Jakarta: Three Indians, including Arjun Atwal, Himmat Rai and Gaganjeet Bhullar were tied 13th, while baby-faced Poom Saksansin of Thailand fired a flawless seven-under-par 65 to seize the third round lead at the BNI Indonesian Masters presented by Zurich on Saturday.
The 23-year-old Poom made a surprise charge up the leaderboard to lead by two shots on 13-under-par 203 from Japan’s Masahiro Kawamura (68) and Kalem Richardson of Australia (69) at the US$750,000 Asian Tour event.
Thongchai Jaidee of Thailand, a three-time Asian Tour number one, birdied the closing two holes for a 69 to tie in fourth place on 206 alongside Marcus Fraser (70) of Australia, who needs a victory at the Royale Jakarta Golf Club to overtake Scott Hend on the Order of Merit.
Poom will enter the final round as the leader for only the second time in his career on the Asian Tour after leading in the 2014 Queen’s Cup in Thailand before finishing second.
With numerous players breathing down his neck, Poom hopes to put his experience of playing on the Asian Development Tour (ADT) to good use as he chases for a first Asian Tour victory.
“I wanted to shoot under-par and not make any trouble. On the first hole I got into trouble but I saved par from 15 feet. I felt lucky after that. I only tried to make par but if I had a birdie chance, I would go for it and it worked,” said Poom, a one-time winner on the ADT.
“After I was five-under, I felt like it would be my day so I started playing more aggressively. This is my second time in the last group on the Asian Tour. I will try not to be nervous on the final day. I just want to give myself a chance on the final day,” said the Thai.
After finishing third in the event last year, Richardson charged into contention again with two birdies and one eagle against one bogey. After almost quitting the game earlier this year, the Australian is now focussed on winning his first Asian Tour title.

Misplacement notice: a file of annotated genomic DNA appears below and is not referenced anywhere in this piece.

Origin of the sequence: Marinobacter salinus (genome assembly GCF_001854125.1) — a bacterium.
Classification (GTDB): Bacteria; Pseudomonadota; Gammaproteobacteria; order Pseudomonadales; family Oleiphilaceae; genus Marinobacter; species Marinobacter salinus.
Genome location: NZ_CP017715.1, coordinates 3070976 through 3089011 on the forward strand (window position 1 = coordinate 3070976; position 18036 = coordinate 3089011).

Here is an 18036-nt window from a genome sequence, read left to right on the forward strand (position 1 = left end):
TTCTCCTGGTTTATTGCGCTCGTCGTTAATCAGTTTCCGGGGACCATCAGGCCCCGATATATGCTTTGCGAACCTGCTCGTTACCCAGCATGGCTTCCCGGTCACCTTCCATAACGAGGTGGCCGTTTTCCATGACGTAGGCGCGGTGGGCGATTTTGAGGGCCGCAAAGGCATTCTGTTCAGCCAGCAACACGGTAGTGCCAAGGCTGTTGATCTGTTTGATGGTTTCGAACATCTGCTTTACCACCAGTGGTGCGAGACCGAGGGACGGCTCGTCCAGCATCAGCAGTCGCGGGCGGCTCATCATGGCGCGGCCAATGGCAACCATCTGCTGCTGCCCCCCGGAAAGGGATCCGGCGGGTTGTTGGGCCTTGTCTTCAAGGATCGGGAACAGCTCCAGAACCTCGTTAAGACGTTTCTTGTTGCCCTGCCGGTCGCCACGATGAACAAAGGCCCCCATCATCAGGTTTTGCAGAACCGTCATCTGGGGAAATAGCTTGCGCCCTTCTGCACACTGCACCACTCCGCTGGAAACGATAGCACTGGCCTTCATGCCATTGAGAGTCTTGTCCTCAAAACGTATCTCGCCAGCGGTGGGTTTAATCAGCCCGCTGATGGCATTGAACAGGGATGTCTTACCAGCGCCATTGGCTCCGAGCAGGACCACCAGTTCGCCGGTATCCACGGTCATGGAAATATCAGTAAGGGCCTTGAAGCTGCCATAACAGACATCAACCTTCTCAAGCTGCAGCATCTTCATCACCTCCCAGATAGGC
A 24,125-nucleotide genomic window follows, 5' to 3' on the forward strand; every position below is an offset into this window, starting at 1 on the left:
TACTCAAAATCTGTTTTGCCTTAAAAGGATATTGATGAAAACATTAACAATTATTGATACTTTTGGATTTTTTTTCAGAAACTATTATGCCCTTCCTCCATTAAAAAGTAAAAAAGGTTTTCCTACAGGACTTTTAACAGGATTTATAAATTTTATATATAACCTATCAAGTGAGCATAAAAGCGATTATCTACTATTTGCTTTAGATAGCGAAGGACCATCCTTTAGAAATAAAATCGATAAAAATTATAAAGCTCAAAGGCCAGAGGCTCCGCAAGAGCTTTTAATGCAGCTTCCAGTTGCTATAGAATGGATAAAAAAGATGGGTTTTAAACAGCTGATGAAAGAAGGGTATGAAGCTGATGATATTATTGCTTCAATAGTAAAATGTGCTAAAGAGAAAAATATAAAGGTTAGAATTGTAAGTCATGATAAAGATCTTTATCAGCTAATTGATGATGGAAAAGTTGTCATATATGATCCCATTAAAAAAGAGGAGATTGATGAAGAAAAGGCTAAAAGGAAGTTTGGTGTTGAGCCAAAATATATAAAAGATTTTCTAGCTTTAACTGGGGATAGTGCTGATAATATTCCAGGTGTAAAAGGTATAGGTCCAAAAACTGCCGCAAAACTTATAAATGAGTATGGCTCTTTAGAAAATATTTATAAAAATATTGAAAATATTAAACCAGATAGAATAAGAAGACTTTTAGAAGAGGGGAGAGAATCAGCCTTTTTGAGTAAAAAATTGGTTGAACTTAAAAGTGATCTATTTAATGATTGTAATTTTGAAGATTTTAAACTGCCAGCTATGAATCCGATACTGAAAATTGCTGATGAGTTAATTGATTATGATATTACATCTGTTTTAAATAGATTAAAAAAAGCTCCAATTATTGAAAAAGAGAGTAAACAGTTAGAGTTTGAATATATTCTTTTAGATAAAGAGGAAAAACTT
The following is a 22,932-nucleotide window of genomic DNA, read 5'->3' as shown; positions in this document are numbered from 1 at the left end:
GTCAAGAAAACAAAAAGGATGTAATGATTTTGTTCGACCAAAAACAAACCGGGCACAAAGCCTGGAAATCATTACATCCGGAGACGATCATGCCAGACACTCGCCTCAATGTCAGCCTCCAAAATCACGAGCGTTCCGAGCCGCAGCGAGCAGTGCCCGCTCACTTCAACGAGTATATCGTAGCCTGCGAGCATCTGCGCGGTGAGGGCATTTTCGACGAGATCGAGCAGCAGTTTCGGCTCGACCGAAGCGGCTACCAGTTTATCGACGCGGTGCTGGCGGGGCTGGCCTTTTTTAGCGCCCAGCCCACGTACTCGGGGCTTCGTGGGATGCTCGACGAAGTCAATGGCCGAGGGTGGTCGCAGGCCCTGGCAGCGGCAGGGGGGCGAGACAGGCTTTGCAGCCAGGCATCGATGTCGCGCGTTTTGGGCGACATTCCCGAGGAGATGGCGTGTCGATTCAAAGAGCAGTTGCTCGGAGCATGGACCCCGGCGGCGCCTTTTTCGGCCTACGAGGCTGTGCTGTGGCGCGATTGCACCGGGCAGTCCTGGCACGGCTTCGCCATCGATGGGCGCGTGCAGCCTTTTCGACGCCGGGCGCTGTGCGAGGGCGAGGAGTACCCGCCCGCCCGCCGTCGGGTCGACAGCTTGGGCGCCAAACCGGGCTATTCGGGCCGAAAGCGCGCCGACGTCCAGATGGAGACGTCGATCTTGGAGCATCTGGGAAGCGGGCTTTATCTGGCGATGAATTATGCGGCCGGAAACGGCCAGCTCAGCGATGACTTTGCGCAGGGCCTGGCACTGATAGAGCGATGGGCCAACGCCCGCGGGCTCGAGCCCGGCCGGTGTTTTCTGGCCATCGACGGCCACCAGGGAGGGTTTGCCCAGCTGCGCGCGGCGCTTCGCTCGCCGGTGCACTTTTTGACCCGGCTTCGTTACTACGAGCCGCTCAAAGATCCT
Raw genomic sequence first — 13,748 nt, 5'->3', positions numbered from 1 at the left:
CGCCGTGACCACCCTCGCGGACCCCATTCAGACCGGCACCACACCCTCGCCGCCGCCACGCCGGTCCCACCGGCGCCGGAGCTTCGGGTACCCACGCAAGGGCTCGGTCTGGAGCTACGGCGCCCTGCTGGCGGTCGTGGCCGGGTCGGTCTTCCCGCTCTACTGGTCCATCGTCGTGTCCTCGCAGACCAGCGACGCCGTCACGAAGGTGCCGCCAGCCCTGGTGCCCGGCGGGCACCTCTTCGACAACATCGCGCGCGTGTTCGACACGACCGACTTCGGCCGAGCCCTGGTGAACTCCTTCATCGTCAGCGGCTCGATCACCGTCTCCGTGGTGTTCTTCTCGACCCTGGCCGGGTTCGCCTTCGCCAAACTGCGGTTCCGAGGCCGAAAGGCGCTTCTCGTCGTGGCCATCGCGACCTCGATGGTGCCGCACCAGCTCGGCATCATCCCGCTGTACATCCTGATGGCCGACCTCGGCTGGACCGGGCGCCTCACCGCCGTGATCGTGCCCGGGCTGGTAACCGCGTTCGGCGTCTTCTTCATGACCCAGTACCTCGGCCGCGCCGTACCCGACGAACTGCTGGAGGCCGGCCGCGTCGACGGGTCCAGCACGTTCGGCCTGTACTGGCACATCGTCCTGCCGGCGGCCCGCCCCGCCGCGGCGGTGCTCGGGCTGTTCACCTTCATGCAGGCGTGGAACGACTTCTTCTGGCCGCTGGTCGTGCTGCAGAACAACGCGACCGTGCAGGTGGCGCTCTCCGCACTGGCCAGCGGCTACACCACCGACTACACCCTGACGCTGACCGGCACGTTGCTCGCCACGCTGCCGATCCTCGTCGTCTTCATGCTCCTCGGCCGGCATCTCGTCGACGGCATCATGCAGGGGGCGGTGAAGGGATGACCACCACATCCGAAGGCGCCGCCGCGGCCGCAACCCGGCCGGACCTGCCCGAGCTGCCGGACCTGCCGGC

“Golf is the hardest game in the world really. It is a tough lifestyle but it is great to be playing golf for a living. I tried to remember that and I’m glad to be here playing golf. I feel like I’m playing good now.
“It will be massive if I do win. It will be a big day tomorrow. I’ll just focus on each shot and not get carried away,” said Richardson.
The 23-year-old Kawamura, who won his first Asian Tour title in 2013, traded six birdies against two bogeys as he heads into the final 18 holes, two shots back of Poom.
“I am happy with where I stand right now. I am definitely aiming for a win tomorrow. I look forward to playing in the final group again. I will keep things the same tomorrow. Nothing changes,” said Kawamura.
Thongchai double bogeyed the fourth hole but steadied ship with one birdie and one eagle before the turn. He added another birdie on hole 10 and slipped back with a bogey on 15 before charging home with two closing birdies.
“I played really well on the last two holes. I hit two good irons there. I know the conditions are tough but finishing well on the last few holes is key here. I’m three shots behind so I have a chance tomorrow,” said Thongchai, who is aiming for a 14th Asian Tour title.
Scores after round 3 of the BNI Indonesian Masters being played at the par 72, 7340 Yards Royale Jakarta GC course (am - denotes amateur):
203 - Poom SAKSANSIN (THA) 69-69-65.
205 - Masahiro KAWAMURA (JPN) 66-71-68, Kalem RICHARDSON (AUS) 68-68-69.
206 - Thongchai JAIDEE (THA) 68-69-69, Marcus FRASER (AUS) 69-67-70.
207 - Suradit YONGCHAROENCHAI (THA) 67-74-66, Namchok TANTIPOKHAKUL (THA) 68-72-67, Phachara KHONGWATMAI (THA) 67-71-69.
208 - Tom JOHNSON (USA) 72-68-68, Danthai BOONMA (THA) 70-69-69, LIU Yan-wei (CHN) 68-70-70, Antonio LASCUNA (PHI) 69-69-70.
209 - Gunn CHAROENKUL (THA) 66-75-68, LEE Chieh-Po (TPE) 71-70-68, Dodge KEMMER (USA) 70-70-69, Arjun ATWAL (IND) 67-73-69, Himmat RAI (IND) 70-70-69, Johannes VEERMAN (USA) 69-71-69, Gaganjeet BHULLAR (IND) 66-73-70, CHAN Shih-chang (TPE) 69-70-70, Keith HORNE (RSA) 70-72-67.
210 - Janne KASKE (FIN) 68-73-69, Sung LEE (KOR) 71-69-70, Javi COLOMO (ESP) 69-69-72, Chikkarangappa S. (IND) 70-67-73.